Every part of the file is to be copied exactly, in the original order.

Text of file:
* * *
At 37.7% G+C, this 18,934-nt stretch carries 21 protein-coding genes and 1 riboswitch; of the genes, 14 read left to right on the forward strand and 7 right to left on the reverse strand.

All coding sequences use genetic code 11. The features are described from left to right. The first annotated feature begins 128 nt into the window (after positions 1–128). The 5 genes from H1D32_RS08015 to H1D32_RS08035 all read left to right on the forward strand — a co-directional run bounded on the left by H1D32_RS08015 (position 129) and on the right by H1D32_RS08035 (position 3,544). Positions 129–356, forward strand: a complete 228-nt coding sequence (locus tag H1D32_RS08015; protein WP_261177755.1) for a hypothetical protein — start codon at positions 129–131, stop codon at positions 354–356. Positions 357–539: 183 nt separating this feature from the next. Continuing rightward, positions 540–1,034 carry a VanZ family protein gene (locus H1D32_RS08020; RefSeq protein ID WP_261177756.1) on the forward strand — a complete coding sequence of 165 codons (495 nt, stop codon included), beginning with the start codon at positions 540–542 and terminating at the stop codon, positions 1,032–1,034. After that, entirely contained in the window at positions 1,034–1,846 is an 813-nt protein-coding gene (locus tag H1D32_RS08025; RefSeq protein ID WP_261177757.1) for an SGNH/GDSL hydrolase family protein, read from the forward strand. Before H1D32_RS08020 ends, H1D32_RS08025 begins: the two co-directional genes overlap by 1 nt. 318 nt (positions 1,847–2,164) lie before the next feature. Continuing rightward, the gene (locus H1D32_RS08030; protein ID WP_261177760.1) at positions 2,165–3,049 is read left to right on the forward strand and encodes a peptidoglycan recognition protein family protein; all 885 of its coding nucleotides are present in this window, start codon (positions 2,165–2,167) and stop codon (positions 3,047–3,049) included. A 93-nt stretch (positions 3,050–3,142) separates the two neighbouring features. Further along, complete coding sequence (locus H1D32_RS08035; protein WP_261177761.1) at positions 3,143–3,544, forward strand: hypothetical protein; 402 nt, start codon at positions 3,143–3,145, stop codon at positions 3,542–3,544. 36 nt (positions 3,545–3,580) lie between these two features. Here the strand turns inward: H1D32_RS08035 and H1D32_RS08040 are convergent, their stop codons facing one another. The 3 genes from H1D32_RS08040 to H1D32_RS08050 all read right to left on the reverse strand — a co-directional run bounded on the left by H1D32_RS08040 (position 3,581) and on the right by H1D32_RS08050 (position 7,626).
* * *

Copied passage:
At 37.7% G+C, this 18,934-nt stretch carries 21 protein-coding genes and 1 riboswitch; of the genes, 14 read left to right on the forward strand and 7 right to left on the reverse strand.

All coding sequences use genetic code 11. The features are described from left to right. The first annotated feature begins 128 nt into the window (after positions 1–128). The 5 genes from H1D32_RS08015 to H1D32_RS08035 all read left to right on the forward strand — a co-directional run bounded on the left by H1D32_RS08015 (position 129) and on the right by H1D32_RS08035 (position 3,544). Positions 129–356, forward strand: a complete 228-nt coding sequence (locus tag H1D32_RS08015; protein WP_261177755.1) for a hypothetical protein — start codon at positions 129–131, stop codon at positions 354–356. Positions 357–539: 183 nt separating this feature from the next. Continuing rightward, positions 540–1,034 carry a VanZ family protein gene (locus H1D32_RS08020; RefSeq protein ID WP_261177756.1) on the forward strand — a complete coding sequence of 165 codons (495 nt, stop codon included), beginning with the start codon at positions 540–542 and terminating at the stop codon, positions 1,032–1,034. After that, entirely contained in the window at positions 1,034–1,846 is an 813-nt protein-coding gene (locus tag H1D32_RS08025; RefSeq protein ID WP_261177757.1) for an SGNH/GDSL hydrolase family protein, read from the forward strand. Before H1D32_RS08020 ends, H1D32_RS08025 begins: the two co-directional genes overlap by 1 nt. 318 nt (positions 1,847–2,164) lie before the next feature. Continuing rightward, the gene (locus H1D32_RS08030; protein ID WP_261177760.1) at positions 2,165–3,049 is read left to right on the forward strand and encodes a peptidoglycan recognition protein family protein; all 885 of its coding nucleotides are present in this window, start codon (positions 2,165–2,167) and stop codon (positions 3,047–3,049) included. A 93-nt stretch (positions 3,050–3,142) separates the two neighbouring features. Further along, complete coding sequence (locus H1D32_RS08035; protein WP_261177761.1) at positions 3,143–3,544, forward strand: hypothetical protein; 402 nt, start codon at positions 3,143–3,145, stop codon at positions 3,542–3,544. 36 nt (positions 3,545–3,580) lie between these two features. Here the strand turns inward: H1D32_RS08035 and H1D32_RS08040 are convergent, their stop codons facing one another. The 3 genes from H1D32_RS08040 to H1D32_RS08050 all read right to left on the reverse strand — a co-directional run bounded on the left by H1D32_RS08040 (position 3,581) and on the right by H1D32_RS08050 (position 7,626).